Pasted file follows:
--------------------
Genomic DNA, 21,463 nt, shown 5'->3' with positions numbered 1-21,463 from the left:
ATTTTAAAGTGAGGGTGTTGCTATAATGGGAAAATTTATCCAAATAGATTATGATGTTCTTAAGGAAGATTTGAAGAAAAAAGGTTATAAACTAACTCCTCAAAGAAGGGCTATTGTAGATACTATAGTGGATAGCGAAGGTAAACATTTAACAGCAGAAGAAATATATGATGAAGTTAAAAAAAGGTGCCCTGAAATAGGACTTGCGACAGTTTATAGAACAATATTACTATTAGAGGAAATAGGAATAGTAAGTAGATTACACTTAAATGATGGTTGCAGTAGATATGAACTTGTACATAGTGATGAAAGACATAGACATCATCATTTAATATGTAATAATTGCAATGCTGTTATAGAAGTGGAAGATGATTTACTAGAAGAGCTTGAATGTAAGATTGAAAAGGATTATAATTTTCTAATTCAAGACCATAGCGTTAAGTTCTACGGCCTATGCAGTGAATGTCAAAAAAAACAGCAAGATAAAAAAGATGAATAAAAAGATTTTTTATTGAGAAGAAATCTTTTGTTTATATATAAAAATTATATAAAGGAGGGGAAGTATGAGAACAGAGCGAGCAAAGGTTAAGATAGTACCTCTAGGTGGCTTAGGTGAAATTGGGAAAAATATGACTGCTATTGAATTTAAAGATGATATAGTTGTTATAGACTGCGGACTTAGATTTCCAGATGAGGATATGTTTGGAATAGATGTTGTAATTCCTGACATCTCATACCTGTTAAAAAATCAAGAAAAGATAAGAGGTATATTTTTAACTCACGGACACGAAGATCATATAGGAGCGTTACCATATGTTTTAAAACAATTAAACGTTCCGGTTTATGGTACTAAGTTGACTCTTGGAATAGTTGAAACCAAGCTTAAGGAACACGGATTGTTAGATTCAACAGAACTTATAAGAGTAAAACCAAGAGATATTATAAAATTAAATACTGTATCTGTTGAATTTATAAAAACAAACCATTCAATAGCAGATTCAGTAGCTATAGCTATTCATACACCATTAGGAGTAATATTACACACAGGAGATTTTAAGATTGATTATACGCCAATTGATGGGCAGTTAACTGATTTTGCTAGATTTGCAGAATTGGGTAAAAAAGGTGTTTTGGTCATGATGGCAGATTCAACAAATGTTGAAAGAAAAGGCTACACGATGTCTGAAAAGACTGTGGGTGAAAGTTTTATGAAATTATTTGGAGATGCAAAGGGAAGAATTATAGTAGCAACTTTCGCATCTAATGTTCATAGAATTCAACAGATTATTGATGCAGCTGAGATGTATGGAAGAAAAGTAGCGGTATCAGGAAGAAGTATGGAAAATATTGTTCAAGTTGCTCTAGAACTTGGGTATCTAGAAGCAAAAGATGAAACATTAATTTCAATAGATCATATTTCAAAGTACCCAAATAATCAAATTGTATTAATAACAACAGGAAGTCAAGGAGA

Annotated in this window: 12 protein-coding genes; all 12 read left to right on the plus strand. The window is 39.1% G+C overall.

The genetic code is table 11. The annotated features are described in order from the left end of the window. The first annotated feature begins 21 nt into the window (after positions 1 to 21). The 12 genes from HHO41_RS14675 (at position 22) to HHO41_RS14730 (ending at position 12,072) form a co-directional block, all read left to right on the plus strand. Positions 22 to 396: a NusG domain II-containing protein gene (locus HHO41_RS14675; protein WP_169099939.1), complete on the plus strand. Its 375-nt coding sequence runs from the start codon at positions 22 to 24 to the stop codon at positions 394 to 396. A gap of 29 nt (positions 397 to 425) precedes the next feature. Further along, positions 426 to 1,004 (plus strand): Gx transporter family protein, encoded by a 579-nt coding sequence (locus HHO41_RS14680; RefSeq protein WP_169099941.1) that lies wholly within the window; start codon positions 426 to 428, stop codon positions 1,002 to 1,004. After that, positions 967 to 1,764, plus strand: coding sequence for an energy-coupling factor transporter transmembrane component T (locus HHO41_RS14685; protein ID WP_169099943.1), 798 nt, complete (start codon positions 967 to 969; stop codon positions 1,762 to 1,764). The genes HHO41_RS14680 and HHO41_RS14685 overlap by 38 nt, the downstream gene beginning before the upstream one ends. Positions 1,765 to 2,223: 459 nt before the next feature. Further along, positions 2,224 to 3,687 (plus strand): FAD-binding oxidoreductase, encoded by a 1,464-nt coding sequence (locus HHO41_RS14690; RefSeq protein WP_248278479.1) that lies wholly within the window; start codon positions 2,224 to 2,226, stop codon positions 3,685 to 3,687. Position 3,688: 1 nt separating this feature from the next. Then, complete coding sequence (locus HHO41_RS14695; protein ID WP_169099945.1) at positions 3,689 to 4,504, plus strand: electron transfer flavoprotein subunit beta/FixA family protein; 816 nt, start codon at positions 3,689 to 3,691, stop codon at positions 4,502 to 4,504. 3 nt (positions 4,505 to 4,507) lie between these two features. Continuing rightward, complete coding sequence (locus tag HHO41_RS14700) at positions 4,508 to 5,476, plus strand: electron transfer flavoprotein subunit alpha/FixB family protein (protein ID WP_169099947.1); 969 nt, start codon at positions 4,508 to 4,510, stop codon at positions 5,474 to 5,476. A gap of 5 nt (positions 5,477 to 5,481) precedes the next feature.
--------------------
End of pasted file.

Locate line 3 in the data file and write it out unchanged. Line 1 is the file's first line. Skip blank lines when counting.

Annotated in this window: 12 protein-coding genes; all 12 read left to right on the plus strand. The window is 39.1% G+C overall.